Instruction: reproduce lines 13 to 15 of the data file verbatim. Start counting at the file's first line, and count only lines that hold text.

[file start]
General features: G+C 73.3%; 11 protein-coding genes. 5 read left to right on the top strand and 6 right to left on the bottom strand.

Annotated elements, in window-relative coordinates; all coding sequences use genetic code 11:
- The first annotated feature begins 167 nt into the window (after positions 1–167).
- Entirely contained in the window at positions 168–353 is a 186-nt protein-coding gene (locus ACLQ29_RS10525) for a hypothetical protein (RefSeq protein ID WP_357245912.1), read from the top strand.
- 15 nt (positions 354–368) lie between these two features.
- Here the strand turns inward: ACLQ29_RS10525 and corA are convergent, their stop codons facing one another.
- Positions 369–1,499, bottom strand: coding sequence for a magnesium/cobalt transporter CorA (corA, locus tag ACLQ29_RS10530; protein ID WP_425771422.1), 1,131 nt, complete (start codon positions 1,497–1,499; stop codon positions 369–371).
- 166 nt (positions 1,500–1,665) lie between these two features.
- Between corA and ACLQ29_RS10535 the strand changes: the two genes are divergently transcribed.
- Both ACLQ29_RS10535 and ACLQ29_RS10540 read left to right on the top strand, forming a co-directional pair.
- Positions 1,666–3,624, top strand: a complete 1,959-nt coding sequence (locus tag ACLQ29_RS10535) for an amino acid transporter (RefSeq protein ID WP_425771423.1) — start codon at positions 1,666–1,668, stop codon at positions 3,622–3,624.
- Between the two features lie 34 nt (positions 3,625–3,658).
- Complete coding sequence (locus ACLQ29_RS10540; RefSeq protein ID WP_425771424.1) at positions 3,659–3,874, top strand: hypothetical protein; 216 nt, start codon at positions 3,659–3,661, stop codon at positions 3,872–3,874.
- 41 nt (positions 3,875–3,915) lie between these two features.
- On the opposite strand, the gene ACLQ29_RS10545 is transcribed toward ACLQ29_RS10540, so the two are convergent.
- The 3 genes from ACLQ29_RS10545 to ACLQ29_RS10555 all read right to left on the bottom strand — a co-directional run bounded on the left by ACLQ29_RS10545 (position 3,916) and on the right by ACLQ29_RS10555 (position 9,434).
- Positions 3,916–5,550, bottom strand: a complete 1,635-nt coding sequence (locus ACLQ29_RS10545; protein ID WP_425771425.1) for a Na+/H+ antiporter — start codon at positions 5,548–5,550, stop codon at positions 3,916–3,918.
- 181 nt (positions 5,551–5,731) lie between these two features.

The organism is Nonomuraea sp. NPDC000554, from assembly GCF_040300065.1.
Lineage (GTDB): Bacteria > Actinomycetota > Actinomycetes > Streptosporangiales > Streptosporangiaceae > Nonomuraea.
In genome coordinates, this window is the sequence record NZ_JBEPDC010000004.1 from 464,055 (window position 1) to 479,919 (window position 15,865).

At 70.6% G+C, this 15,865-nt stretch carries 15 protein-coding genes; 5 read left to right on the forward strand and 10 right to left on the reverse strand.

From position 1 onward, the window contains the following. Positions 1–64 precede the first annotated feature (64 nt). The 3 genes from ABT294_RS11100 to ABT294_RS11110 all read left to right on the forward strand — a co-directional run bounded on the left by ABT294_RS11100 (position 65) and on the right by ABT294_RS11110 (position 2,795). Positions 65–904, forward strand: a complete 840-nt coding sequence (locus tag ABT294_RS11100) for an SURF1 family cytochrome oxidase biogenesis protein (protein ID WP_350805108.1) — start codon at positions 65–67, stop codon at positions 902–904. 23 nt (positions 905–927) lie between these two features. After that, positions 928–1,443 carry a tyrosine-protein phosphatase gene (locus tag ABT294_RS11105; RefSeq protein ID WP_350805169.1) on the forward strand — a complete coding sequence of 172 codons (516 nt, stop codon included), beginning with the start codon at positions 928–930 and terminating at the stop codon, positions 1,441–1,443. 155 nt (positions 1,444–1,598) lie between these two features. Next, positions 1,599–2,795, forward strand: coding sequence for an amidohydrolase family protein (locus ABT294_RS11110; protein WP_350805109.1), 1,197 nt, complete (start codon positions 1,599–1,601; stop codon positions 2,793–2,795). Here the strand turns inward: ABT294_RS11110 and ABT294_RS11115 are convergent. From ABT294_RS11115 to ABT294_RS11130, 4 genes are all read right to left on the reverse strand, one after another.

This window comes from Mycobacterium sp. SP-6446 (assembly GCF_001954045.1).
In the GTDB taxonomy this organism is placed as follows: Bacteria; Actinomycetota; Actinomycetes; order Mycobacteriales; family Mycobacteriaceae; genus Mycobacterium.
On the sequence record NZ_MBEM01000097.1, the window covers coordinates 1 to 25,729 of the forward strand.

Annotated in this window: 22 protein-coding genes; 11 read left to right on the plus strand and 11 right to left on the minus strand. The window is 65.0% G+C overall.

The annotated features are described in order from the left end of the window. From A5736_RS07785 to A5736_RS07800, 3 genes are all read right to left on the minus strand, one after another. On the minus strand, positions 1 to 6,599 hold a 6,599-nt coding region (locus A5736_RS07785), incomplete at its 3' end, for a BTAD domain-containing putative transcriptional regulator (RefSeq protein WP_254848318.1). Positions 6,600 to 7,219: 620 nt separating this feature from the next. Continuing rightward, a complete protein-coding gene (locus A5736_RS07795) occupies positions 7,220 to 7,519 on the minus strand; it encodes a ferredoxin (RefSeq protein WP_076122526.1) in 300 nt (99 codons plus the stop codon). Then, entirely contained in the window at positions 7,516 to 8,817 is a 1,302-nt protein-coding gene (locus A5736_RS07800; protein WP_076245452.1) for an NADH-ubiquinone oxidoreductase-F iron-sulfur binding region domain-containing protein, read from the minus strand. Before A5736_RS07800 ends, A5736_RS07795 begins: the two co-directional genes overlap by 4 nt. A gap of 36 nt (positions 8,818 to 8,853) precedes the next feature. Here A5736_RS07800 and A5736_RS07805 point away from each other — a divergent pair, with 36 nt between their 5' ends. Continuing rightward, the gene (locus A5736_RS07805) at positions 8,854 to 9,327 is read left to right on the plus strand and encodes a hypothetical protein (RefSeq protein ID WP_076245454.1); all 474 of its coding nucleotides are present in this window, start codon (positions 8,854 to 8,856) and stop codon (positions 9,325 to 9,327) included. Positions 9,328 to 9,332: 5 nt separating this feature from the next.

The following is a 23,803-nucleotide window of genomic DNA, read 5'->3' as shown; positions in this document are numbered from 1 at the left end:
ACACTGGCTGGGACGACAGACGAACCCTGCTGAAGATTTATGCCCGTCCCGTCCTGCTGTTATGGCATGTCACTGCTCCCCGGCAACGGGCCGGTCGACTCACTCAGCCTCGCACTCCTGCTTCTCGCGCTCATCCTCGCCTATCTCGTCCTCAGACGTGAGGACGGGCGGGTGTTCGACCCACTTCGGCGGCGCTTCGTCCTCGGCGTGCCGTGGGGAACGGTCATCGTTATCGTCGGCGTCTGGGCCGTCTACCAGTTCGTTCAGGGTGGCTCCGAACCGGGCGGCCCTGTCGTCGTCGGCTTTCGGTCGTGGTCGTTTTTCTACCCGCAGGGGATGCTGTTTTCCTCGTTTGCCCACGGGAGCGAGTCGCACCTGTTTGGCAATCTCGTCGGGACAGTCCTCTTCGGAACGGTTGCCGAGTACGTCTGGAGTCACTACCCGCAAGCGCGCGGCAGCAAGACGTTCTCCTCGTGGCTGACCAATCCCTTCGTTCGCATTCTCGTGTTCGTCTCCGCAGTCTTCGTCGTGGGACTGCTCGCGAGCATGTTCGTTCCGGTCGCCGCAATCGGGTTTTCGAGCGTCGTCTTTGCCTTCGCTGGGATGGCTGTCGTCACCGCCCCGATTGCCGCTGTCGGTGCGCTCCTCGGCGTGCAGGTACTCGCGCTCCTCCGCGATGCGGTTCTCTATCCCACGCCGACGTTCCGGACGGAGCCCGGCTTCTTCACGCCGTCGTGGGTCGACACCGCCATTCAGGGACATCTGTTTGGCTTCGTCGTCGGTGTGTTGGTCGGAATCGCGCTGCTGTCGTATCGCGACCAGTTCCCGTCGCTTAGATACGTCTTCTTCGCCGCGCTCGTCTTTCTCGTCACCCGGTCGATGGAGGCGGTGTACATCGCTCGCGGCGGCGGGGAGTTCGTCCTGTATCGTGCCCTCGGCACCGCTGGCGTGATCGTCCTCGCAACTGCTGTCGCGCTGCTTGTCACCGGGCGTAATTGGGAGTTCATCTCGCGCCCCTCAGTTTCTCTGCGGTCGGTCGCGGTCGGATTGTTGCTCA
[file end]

- Complete coding sequence (locus ACLQ29_RS10540; RefSeq protein ID WP_425771424.1) at positions 3,659–3,874, top strand: hypothetical protein; 216 nt, start codon at positions 3,659–3,661, stop codon at positions 3,872–3,874.
- 41 nt (positions 3,875–3,915) lie between these two features.
- On the opposite strand, the gene ACLQ29_RS10545 is transcribed toward ACLQ29_RS10540, so the two are convergent.